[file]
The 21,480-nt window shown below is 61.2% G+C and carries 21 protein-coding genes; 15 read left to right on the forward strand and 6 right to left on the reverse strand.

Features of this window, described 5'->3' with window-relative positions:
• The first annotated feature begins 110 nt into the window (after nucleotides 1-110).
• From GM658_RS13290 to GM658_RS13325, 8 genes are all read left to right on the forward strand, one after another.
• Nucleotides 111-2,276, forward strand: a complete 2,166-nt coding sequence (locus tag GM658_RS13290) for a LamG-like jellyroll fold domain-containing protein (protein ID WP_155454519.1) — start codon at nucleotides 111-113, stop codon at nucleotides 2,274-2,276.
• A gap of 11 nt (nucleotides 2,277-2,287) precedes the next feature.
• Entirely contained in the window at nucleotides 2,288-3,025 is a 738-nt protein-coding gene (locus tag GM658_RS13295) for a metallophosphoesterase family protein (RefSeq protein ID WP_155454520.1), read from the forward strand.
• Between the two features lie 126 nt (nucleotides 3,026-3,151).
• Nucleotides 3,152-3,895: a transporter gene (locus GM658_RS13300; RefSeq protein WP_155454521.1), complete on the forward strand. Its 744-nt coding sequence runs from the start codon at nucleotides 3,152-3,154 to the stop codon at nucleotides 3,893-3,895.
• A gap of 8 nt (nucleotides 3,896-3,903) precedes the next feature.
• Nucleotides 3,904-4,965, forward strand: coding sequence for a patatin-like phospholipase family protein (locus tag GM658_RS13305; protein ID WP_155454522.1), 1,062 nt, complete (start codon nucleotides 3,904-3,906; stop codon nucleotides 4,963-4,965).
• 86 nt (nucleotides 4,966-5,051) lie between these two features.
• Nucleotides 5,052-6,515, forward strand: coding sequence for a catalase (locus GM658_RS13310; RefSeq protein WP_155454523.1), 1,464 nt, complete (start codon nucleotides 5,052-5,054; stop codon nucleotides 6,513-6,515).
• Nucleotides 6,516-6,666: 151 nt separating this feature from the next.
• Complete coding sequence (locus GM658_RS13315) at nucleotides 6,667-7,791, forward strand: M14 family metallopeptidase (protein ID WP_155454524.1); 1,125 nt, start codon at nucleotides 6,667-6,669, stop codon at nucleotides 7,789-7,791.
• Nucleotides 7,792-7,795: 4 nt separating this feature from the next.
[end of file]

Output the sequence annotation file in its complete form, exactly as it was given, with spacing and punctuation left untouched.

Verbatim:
The 21,480-nt window shown below is 61.2% G+C and carries 21 protein-coding genes; 15 read left to right on the forward strand and 6 right to left on the reverse strand.

Features of this window, described 5'->3' with window-relative positions:
• The first annotated feature begins 110 nt into the window (after nucleotides 1-110).
• From GM658_RS13290 to GM658_RS13325, 8 genes are all read left to right on the forward strand, one after another.
• Nucleotides 111-2,276, forward strand: a complete 2,166-nt coding sequence (locus tag GM658_RS13290) for a LamG-like jellyroll fold domain-containing protein (protein ID WP_155454519.1) — start codon at nucleotides 111-113, stop codon at nucleotides 2,274-2,276.
• A gap of 11 nt (nucleotides 2,277-2,287) precedes the next feature.
• Entirely contained in the window at nucleotides 2,288-3,025 is a 738-nt protein-coding gene (locus tag GM658_RS13295) for a metallophosphoesterase family protein (RefSeq protein ID WP_155454520.1), read from the forward strand.
• Between the two features lie 126 nt (nucleotides 3,026-3,151).
• Nucleotides 3,152-3,895: a transporter gene (locus GM658_RS13300; RefSeq protein WP_155454521.1), complete on the forward strand. Its 744-nt coding sequence runs from the start codon at nucleotides 3,152-3,154 to the stop codon at nucleotides 3,893-3,895.
• A gap of 8 nt (nucleotides 3,896-3,903) precedes the next feature.
• Nucleotides 3,904-4,965, forward strand: coding sequence for a patatin-like phospholipase family protein (locus tag GM658_RS13305; protein ID WP_155454522.1), 1,062 nt, complete (start codon nucleotides 3,904-3,906; stop codon nucleotides 4,963-4,965).
• 86 nt (nucleotides 4,966-5,051) lie between these two features.
• Nucleotides 5,052-6,515, forward strand: coding sequence for a catalase (locus GM658_RS13310; RefSeq protein WP_155454523.1), 1,464 nt, complete (start codon nucleotides 5,052-5,054; stop codon nucleotides 6,513-6,515).
• Nucleotides 6,516-6,666: 151 nt separating this feature from the next.
• Complete coding sequence (locus GM658_RS13315) at nucleotides 6,667-7,791, forward strand: M14 family metallopeptidase (protein ID WP_155454524.1); 1,125 nt, start codon at nucleotides 6,667-6,669, stop codon at nucleotides 7,789-7,791.
• Nucleotides 7,792-7,795: 4 nt separating this feature from the next.